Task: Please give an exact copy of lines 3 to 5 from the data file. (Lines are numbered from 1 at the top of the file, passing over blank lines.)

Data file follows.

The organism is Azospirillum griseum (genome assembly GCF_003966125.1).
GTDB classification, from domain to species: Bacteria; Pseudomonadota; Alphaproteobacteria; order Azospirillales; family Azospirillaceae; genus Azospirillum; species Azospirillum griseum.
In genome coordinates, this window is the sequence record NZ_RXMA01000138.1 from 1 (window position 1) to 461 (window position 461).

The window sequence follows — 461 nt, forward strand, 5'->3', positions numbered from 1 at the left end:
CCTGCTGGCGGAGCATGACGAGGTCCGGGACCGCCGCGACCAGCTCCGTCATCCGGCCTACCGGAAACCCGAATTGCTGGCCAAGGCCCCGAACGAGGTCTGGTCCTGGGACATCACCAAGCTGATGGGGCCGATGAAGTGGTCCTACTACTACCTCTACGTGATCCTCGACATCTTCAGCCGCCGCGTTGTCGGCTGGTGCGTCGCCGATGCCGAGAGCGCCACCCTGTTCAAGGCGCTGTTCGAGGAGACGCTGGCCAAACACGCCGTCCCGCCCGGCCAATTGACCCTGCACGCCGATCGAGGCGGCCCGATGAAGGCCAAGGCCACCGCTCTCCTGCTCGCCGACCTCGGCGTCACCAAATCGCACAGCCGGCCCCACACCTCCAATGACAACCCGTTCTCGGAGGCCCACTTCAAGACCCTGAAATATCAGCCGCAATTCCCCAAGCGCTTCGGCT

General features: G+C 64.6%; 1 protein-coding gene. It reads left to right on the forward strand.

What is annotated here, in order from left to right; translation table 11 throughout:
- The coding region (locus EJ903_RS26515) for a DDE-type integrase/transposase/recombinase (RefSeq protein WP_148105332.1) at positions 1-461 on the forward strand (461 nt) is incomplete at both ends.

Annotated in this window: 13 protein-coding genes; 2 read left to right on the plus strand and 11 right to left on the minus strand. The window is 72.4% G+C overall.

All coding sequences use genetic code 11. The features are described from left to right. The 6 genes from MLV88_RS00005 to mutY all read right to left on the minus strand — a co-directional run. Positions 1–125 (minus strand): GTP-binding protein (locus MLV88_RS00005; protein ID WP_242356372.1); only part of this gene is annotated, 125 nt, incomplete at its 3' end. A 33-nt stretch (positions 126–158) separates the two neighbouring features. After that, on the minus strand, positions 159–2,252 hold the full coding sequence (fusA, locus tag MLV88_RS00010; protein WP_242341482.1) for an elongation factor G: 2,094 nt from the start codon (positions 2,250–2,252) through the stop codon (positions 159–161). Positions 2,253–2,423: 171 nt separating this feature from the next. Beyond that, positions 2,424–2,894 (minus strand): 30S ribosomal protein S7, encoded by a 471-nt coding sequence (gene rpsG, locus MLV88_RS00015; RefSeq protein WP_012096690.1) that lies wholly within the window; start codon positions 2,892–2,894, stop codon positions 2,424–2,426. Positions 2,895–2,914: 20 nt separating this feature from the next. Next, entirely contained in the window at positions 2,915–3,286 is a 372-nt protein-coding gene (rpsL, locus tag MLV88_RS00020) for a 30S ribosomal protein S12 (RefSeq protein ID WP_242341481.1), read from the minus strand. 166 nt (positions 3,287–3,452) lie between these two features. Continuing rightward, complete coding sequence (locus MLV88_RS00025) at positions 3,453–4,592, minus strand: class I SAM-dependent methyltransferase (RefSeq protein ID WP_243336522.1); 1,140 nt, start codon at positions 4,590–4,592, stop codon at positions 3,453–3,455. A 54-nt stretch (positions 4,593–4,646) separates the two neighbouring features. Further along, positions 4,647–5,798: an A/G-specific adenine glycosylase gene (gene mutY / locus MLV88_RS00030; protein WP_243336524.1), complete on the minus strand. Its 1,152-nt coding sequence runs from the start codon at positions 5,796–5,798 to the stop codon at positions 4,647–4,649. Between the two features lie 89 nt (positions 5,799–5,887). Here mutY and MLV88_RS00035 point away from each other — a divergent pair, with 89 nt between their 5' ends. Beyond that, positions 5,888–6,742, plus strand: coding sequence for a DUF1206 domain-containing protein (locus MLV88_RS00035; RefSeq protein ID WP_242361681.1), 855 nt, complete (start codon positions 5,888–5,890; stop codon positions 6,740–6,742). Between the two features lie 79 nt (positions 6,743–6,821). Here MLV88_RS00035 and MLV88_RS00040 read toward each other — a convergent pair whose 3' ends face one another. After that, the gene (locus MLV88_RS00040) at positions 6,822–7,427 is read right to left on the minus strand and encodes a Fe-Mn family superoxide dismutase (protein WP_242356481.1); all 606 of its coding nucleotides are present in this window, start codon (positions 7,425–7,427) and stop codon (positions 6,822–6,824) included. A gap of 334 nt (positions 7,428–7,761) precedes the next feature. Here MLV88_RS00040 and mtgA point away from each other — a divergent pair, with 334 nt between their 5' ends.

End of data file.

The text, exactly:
In genome coordinates, this window is the sequence record NZ_RXMA01000138.1 from 1 (window position 1) to 461 (window position 461).

The window sequence follows — 461 nt, forward strand, 5'->3', positions numbered from 1 at the left end:
CCTGCTGGCGGAGCATGACGAGGTCCGGGACCGCCGCGACCAGCTCCGTCATCCGGCCTACCGGAAACCCGAATTGCTGGCCAAGGCCCCGAACGAGGTCTGGTCCTGGGACATCACCAAGCTGATGGGGCCGATGAAGTGGTCCTACTACTACCTCTACGTGATCCTCGACATCTTCAGCCGCCGCGTTGTCGGCTGGTGCGTCGCCGATGCCGAGAGCGCCACCCTGTTCAAGGCGCTGTTCGAGGAGACGCTGGCCAAACACGCCGTCCCGCCCGGCCAATTGACCCTGCACGCCGATCGAGGCGGCCCGATGAAGGCCAAGGCCACCGCTCTCCTGCTCGCCGACCTCGGCGTCACCAAATCGCACAGCCGGCCCCACACCTCCAATGACAACCCGTTCTCGGAGGCCCACTTCAAGACCCTGAAATATCAGCCGCAATTCCCCAAGCGCTTCGGCT